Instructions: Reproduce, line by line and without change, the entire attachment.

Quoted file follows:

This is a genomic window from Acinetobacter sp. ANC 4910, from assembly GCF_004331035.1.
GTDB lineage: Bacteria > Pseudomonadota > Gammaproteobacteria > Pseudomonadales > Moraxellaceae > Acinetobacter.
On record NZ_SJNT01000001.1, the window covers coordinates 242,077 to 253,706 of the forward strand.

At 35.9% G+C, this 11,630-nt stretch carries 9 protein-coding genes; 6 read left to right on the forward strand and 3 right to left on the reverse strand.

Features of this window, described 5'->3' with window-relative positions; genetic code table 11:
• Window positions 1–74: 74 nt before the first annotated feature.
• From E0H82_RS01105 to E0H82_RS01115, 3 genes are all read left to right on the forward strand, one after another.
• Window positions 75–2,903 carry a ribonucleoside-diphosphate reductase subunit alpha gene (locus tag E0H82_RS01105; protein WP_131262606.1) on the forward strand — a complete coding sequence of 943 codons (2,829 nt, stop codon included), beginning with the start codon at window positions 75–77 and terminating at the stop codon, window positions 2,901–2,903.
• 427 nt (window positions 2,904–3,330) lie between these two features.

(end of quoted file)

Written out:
This is a genomic window from Acinetobacter sp. ANC 4910, from assembly GCF_004331035.1.
GTDB lineage: Bacteria > Pseudomonadota > Gammaproteobacteria > Pseudomonadales > Moraxellaceae > Acinetobacter.
On record NZ_SJNT01000001.1, the window covers coordinates 242,077 to 253,706 of the forward strand.

At 35.9% G+C, this 11,630-nt stretch carries 9 protein-coding genes; 6 read left to right on the forward strand and 3 right to left on the reverse strand.

Features of this window, described 5'->3' with window-relative positions; genetic code table 11:
• Window positions 1–74: 74 nt before the first annotated feature.
• From E0H82_RS01105 to E0H82_RS01115, 3 genes are all read left to right on the forward strand, one after another.
• Window positions 75–2,903 carry a ribonucleoside-diphosphate reductase subunit alpha gene (locus tag E0H82_RS01105; protein WP_131262606.1) on the forward strand — a complete coding sequence of 943 codons (2,829 nt, stop codon included), beginning with the start codon at window positions 75–77 and terminating at the stop codon, window positions 2,901–2,903.
• 427 nt (window positions 2,904–3,330) lie between these two features.